Lessons From the Allvoice Patent Case

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On May 22, 2015, the United States Court of Appeals for the Federal Circuit seemingly ended the case of Allvoice Developments US, LLC v. Microsoft Corp. ("Allvoice"). Although Allvoice is non-precedential, its result is instructive.

Allvoice sued Microsoft alleging infringement of multiple speech recognition patents. The court ultimately held that:

  • several of Allvoice's patents were invalid, and even if they had been valid, no infringement occurred; and
  • there was no infringement of the patents that were valid.

This case was rife with technicalities, raising this question: Did Allvoice lose because of flaws in its patents or because Microsoft did not infringe, or did Allvoice lose on technicalities?

At the beginning of the legal process, a hearing is typically held in which both sides present to the court their definitions of terms. The judge then determines the scope and meaning of key terms to be used in the case. This is called claim construction, and patent litigation often turns on how the parties explain their positions to the judge. The strength of the parties' positions may shift based on the interpretation of the claims, even to the point of preventing the case from moving forward; deciding what the claims mean, some say, is nearly always to decide the case.

If the court adopts one's adversary's definition(s), the non-prevailing party will often seek leave to amend its claim construction to base it on the court's. In Allvoice, the court's definitions were unfavorable to Allvoice, prompting it to do just that. Ultimately, the court denied Allvoice's requests.

"Everything you say in a patent application, even the position of a punctuation mark, can influence the scope and enforceability of the patent," says patent attorney Lance Pritikin.

Here, at least one definition, of RAM, turned out to be dispositive: Allvoice had used the word "file" in drafting its patents and argued, without the benefit of amending its claim, that RAM constituted a file. The court disagreed, causing several of Allvoice's patents to fail for not falling under any category enumerated in Section 101 of the Patent Act. More specifically, the court found that these claims did not put forth something tangible in memory for a long enough period of time to fall under Section 101. According to patent attorney Pejman Yedidsion, it comes down to this: "Are you writing software, or are you writing software that's controlling the machine and making the machine special?"

In a patent application, patent attorneys often submit multiple claims written multiple ways because laws, among other factors, may change over time. These changes may result in legitimate judicial critique of claims during litigation, causing some claims to fail, even years after the patent was granted.

Pritikin believes that because of the way Allvoice drafted its patents, when it subsequently identified Microsoft as potentially infringing, Allvoice could not prove the validity of its claims because they did not survive scrutiny under Section 101.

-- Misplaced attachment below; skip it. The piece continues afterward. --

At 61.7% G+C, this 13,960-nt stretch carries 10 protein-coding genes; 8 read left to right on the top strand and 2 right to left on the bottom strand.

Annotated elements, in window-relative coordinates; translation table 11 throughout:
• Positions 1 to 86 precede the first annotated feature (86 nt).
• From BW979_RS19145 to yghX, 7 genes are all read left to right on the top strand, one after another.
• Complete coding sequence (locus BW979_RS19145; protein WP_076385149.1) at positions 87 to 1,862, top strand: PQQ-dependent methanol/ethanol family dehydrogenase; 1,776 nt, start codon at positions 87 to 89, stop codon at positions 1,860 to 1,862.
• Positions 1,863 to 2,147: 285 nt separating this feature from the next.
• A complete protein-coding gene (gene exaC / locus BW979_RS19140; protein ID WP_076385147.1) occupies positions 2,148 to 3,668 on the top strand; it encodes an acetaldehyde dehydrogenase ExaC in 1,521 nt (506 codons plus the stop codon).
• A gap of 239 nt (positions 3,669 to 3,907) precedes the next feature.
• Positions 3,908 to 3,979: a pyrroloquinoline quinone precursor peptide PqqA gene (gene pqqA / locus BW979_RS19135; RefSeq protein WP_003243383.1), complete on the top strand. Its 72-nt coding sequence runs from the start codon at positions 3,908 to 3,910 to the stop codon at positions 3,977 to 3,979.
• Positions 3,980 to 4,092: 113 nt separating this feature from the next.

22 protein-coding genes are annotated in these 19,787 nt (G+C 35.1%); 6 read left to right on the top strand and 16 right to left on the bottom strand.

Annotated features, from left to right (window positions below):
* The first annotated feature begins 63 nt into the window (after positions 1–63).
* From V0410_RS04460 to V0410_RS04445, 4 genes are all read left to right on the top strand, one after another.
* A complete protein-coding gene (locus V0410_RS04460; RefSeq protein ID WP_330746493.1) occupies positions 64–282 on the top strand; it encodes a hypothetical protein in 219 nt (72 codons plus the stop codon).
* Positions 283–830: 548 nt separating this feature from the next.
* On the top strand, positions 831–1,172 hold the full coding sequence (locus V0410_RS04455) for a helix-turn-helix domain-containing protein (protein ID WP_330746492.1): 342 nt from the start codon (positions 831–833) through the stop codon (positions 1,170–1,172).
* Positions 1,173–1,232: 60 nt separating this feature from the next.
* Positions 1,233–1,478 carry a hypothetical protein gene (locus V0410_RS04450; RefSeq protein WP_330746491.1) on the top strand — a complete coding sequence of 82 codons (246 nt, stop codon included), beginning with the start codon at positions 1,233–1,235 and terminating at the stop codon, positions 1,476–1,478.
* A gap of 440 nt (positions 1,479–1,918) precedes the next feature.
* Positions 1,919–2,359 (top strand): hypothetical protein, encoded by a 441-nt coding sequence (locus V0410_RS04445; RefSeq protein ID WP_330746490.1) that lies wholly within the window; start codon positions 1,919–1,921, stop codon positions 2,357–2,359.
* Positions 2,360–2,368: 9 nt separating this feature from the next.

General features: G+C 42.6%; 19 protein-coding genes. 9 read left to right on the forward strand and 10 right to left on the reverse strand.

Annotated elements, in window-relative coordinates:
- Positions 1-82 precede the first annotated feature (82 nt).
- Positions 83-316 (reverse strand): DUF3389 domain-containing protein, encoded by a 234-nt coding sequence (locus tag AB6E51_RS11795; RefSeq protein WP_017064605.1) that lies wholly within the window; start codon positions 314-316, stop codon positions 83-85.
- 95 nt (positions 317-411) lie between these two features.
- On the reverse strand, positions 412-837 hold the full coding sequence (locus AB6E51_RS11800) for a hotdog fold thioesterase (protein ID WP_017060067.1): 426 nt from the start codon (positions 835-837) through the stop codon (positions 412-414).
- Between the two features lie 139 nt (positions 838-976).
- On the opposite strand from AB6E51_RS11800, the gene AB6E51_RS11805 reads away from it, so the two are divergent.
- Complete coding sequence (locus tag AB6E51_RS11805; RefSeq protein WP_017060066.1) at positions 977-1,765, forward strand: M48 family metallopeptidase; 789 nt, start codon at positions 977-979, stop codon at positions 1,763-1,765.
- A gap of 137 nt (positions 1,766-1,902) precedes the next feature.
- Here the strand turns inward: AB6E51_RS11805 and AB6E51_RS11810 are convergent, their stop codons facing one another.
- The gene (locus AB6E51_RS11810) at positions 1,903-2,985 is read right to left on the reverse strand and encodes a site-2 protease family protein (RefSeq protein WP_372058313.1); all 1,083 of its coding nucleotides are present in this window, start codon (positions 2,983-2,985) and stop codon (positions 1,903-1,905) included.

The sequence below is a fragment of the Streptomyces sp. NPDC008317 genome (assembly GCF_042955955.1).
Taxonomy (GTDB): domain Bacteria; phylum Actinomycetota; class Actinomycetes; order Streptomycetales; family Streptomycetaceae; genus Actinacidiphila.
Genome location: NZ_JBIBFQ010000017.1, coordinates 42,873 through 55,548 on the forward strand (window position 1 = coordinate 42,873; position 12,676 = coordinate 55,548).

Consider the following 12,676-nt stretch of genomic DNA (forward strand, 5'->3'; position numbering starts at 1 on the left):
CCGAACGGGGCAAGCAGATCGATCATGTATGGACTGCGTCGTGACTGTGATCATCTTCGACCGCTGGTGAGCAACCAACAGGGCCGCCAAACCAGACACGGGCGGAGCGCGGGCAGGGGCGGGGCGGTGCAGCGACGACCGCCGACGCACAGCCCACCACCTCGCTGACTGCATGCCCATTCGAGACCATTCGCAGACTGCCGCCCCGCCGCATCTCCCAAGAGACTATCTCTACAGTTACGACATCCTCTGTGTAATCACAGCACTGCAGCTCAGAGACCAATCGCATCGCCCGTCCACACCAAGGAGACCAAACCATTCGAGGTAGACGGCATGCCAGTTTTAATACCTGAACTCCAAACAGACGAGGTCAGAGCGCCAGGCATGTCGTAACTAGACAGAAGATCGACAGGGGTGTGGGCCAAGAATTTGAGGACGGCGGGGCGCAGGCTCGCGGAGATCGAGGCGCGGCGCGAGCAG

With regard to the patents that were held valid but not infringed upon, what if the two patents were not identical, but were really, really similar?

If Patent A is for Widget + Wadget and Patent B is for Widget + Wadget under Table, has Patent A been infringed upon? It depends. If Patent A does not mention the table, it shouldn't make a difference that the wadget is under a table in Patent B because the claim does not require a table.

What can we learn from Allvoice? First and foremost, patents require artful drafting.

And here are additional lessons:

  • Screen the invention properly in advance of drafting.

                 -Is it qualified under the safe harbor of Section 101?

                 -Is the subject matter allowable?

                 -Is it too abstract under Alice?

  • Manage expectations from a business standpoint.

                 -Can your business model stand an appeal, if necessary?

  • Allow recent case law to inform how patent-related software claims are drafted.

"If software makes something available that was not available before, it is eligible for patent protection," Yedidsion says. He believes that in this case, the court thought this was just any old computer not doing anything special.

The case is being considered for certiorari by the United States Supreme Court, the issue presented being, is software stored on a computer-readable medium a "manufacture" under Section 101? It will be interesting to see whether the court accepts cert, and if so, how it will decide. 

Robin Springer is an attorney and the president of Computer Talk, Inc., a consulting firm specializing in speech recognition and other hands-free technology services. She can be reached at (888) 999-9161 or contactus@comptalk.com.


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